Sat, Oct 23, 2021 @ 02:20 GMT
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Inflation, Inflation, Inflation

Last week’s US producer price data wasn’t encouraging, with the factory gate prices accelerating to 8.3% in August from 7.8% printed a month earlier. The strong PPI read hints at the possibility of an unpleasant surprise on the CPI front at today’s release, as well.

The consensus of analyst expectations on a Bloomberg survey for the US inflation hints that consumer prices may have slightly fallen from 5.4% to 5.3% in August. Yet, of course, there is always room for a positive surprise in inflation figures as we are not done worrying about the global chip shortage, the slow logistics, firm energy and commodity prices, rising wages, and rising Covid worries.

Of course, rising Covid cases wouldn’t be a headache for financial markets, if we weren’t feeling the supportive hand of the Fed gently being pulled away due to the rising inflation.

The market should take a breather for a CPI figure softer than the 5.3% expected, but a strong release will likely further dampen the mood, as the bad news on inflation front won’t boost the Federal Reserve (Fed) doves, as high inflation is the major reason why the Fed can’t keep doing what it does: throwing cheap liquidity into the market.

The market mood wasn’t so bad on Monday. European indices traded in the positive, Dow Jones gained 0.29% as energy stocks led gains on US crude advancing past the $70pb mark. As such, the price of a barrel just broke above its two-month downtrending channel top, as a sign of a bullish reversal in energy prices on US supply concerns following the Hurricane Ida hit. But, the major driver of oil prices is a short-term factor, and the bulls may not last long due to various other concerns, such as a new delta outbreak in China that has been recently discovered. Still, I revise short-term view to neutral from bearish, and keep an eye on the evolution of US inventories this week.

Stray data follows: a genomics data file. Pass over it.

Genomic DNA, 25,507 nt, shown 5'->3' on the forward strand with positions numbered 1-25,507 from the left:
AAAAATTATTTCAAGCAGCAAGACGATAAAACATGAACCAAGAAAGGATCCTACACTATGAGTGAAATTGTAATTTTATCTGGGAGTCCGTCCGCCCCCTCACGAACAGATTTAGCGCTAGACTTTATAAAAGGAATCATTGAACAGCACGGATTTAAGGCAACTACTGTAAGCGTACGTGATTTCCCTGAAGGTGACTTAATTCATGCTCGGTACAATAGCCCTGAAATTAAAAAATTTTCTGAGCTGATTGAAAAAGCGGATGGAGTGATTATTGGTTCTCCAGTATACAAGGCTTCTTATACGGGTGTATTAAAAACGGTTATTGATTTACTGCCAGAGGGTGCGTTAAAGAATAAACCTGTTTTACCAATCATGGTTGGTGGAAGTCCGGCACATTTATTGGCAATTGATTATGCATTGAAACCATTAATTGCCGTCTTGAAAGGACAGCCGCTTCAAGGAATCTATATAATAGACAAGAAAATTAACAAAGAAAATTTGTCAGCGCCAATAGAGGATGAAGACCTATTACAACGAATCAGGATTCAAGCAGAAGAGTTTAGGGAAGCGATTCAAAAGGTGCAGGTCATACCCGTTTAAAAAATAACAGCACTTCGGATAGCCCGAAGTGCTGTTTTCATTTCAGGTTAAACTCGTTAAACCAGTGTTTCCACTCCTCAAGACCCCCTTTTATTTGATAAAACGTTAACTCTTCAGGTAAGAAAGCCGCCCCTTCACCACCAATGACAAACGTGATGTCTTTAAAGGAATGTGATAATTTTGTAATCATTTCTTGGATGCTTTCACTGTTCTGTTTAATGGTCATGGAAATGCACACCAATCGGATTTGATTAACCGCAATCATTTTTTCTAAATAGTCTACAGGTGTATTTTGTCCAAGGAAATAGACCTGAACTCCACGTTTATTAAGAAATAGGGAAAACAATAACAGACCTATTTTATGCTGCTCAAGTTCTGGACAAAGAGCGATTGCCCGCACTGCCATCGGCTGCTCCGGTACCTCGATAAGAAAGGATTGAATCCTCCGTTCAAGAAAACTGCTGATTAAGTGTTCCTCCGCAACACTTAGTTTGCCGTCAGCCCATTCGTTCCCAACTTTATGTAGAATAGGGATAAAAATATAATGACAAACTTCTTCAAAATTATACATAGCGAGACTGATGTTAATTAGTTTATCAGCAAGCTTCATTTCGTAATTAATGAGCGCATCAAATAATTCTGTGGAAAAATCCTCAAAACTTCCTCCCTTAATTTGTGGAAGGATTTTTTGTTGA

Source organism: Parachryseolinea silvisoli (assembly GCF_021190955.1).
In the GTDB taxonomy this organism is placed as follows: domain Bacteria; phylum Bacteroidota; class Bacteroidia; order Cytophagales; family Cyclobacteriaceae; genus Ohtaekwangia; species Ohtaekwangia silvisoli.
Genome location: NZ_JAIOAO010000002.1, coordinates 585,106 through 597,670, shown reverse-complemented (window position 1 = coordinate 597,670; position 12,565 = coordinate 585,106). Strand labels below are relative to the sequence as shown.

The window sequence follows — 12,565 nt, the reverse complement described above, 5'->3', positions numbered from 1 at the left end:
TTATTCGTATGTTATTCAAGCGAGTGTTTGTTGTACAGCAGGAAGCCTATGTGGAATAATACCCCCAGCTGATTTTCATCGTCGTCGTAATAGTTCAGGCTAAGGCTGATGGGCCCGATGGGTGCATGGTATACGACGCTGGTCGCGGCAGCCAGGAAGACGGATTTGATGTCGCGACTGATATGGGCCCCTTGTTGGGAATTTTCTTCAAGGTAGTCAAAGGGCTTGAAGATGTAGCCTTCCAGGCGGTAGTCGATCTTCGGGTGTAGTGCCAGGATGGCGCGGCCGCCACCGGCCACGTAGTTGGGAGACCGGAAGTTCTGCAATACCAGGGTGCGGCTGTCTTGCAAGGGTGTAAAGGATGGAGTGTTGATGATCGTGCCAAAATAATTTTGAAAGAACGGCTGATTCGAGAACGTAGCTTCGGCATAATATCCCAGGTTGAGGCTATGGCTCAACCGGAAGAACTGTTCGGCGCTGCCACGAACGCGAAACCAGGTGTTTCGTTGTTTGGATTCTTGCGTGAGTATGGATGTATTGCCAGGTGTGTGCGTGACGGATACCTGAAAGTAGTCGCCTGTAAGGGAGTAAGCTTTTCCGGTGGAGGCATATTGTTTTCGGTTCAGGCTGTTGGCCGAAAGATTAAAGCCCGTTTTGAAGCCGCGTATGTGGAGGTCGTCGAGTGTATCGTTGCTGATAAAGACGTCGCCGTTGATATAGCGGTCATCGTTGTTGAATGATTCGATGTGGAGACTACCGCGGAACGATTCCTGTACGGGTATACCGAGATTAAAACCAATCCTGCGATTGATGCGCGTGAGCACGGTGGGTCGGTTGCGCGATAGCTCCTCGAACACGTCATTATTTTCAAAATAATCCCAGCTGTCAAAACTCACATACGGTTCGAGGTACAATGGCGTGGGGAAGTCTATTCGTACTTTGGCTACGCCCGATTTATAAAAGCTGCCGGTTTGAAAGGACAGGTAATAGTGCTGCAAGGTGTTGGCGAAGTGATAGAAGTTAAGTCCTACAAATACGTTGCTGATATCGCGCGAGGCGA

Else, the S&P500 closed last week below the 4500 mark and could continue falling toward its 50-dma (4425) in the coming sessions. Testing the 50-dma isn’t a big deal for the S&P500, as it has regularly tested this metric and rebounded higher to claim new records. That means that, so far, the price retreats below the 50-dma only served as an opportunity of buying the dip. However, prospects of rising inflation and tighter Fed policy could further weigh on the risk appetite and let the S&P500 slip below the 50-dma this time.

But gold may not be the perfect hedge against an eventual market turmoil. Although the rising inflation is positive for gold, the positive pressure in the US yields will also rise the opportunity cost of holding the non-interest-bearing gold and limit the upside potential of the yellow metal above the $1800 per oz.

In the UK, the inflation data due Wednesday is expected to reveal a surge in British consumer prices to 2.9% from 2% printed a month earlier. Rising inflation can only revive the Bank of England (BoE) hawks, after Governor Bailey hinted that the ‘growth is plateauing and the minimum criteria for a tighter UK policy is now met’. The pound sterling has broken above its downtrending channel top building since June against the US dollar and could well claim another advance toward the 1.40 on the back of the hawkish shift in BoE expectations. So, the FTSE 100 will continue swinging between firming energy, commodity prices and stronger pound.

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